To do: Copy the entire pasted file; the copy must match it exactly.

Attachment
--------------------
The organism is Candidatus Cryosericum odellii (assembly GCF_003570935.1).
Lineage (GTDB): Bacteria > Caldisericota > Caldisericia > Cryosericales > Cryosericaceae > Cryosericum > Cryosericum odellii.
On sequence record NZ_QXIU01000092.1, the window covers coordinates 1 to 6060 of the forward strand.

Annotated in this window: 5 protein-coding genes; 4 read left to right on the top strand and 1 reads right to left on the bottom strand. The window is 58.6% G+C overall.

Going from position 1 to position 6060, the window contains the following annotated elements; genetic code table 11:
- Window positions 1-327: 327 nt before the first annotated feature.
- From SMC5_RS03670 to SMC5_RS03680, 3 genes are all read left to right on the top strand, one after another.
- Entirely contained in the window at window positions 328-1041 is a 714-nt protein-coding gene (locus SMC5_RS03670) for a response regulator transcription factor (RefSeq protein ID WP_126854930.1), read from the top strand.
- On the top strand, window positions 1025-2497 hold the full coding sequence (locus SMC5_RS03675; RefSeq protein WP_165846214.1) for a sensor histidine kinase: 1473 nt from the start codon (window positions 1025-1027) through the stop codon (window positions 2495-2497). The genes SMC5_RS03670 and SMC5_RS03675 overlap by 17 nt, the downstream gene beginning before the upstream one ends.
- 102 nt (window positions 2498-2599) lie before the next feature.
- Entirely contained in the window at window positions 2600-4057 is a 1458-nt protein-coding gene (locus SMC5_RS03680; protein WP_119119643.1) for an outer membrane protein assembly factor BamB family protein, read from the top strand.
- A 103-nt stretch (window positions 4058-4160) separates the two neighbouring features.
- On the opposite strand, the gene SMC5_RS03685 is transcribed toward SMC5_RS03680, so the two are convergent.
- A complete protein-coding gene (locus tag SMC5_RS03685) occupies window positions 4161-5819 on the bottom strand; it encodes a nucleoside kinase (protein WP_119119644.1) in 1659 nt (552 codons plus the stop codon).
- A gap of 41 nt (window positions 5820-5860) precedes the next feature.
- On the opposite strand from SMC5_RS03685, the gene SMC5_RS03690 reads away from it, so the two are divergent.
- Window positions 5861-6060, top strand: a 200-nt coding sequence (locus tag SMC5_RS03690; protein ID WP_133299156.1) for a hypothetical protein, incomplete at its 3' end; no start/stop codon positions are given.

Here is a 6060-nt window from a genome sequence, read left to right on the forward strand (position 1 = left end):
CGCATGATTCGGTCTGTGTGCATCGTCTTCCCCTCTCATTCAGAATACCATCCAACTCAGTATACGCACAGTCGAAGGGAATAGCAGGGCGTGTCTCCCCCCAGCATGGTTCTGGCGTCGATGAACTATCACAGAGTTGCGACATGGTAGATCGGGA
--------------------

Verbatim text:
The organism is Candidatus Cryosericum odellii (assembly GCF_003570935.1).
Lineage (GTDB): Bacteria > Caldisericota > Caldisericia > Cryosericales > Cryosericaceae > Cryosericum > Cryosericum odellii.
On sequence record NZ_QXIU01000092.1, the window covers coordinates 1 to 6060 of the forward strand.

Annotated in this window: 5 protein-coding genes; 4 read left to right on the top strand and 1 reads right to left on the bottom strand. The window is 58.6% G+C overall.

Going from position 1 to position 6060, the window contains the following annotated elements; genetic code table 11:
- Window positions 1-327: 327 nt before the first annotated feature.
- From SMC5_RS03670 to SMC5_RS03680, 3 genes are all read left to right on the top strand, one after another.
- Entirely contained in the window at window positions 328-1041 is a 714-nt protein-coding gene (locus SMC5_RS03670) for a response regulator transcription factor (RefSeq protein ID WP_126854930.1), read from the top strand.
- On the top strand, window positions 1025-2497 hold the full coding sequence (locus SMC5_RS03675; RefSeq protein WP_165846214.1) for a sensor histidine kinase: 1473 nt from the start codon (window positions 1025-1027) through the stop codon (window positions 2495-2497). The genes SMC5_RS03670 and SMC5_RS03675 overlap by 17 nt, the downstream gene beginning before the upstream one ends.
- 102 nt (window positions 2498-2599) lie before the next feature.
- Entirely contained in the window at window positions 2600-4057 is a 1458-nt protein-coding gene (locus SMC5_RS03680; protein WP_119119643.1) for an outer membrane protein assembly factor BamB family protein, read from the top strand.
- A 103-nt stretch (window positions 4058-4160) separates the two neighbouring features.
- On the opposite strand, the gene SMC5_RS03685 is transcribed toward SMC5_RS03680, so the two are convergent.
- A complete protein-coding gene (locus tag SMC5_RS03685) occupies window positions 4161-5819 on the bottom strand; it encodes a nucleoside kinase (protein WP_119119644.1) in 1659 nt (552 codons plus the stop codon).
- A gap of 41 nt (window positions 5820-5860) precedes the next feature.
- On the opposite strand from SMC5_RS03685, the gene SMC5_RS03690 reads away from it, so the two are divergent.
- Window positions 5861-6060, top strand: a 200-nt coding sequence (locus tag SMC5_RS03690; protein ID WP_133299156.1) for a hypothetical protein, incomplete at its 3' end; no start/stop codon positions are given.

Here is a 6060-nt window from a genome sequence, read left to right on the forward strand (position 1 = left end):
CGCATGATTCGGTCTGTGTGCATCGTCTTCCCCTCTCATTCAGAATACCATCCAACTCAGTATACGCACAGTCGAAGGGAATAGCAGGGCGTGTCTCCCCCCAGCATGGTTCTGGCGTCGATGAACTATCACAGAGTTGCGACATGGTAGATCGGGA